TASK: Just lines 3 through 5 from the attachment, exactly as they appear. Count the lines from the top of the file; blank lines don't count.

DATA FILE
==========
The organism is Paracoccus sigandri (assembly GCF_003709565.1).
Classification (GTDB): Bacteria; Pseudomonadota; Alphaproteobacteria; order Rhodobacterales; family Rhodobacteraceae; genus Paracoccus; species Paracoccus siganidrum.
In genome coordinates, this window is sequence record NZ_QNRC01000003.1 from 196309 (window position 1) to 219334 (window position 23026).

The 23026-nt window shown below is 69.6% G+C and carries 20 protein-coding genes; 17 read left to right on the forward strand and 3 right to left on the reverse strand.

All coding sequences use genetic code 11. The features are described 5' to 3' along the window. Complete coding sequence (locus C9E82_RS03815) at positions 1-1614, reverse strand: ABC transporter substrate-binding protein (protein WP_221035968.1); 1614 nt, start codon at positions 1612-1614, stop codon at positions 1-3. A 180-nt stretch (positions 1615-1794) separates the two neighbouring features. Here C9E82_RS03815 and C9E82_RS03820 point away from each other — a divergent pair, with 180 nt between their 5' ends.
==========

In genome coordinates, this window is sequence record NZ_QNRC01000003.1 from 196309 (window position 1) to 219334 (window position 23026).

The 23026-nt window shown below is 69.6% G+C and carries 20 protein-coding genes; 17 read left to right on the forward strand and 3 right to left on the reverse strand.

All coding sequences use genetic code 11. The features are described 5' to 3' along the window. Complete coding sequence (locus C9E82_RS03815) at positions 1-1614, reverse strand: ABC transporter substrate-binding protein (protein WP_221035968.1); 1614 nt, start codon at positions 1612-1614, stop codon at positions 1-3. A 180-nt stretch (positions 1615-1794) separates the two neighbouring features. Here C9E82_RS03815 and C9E82_RS03820 point away from each other — a divergent pair, with 180 nt between their 5' ends.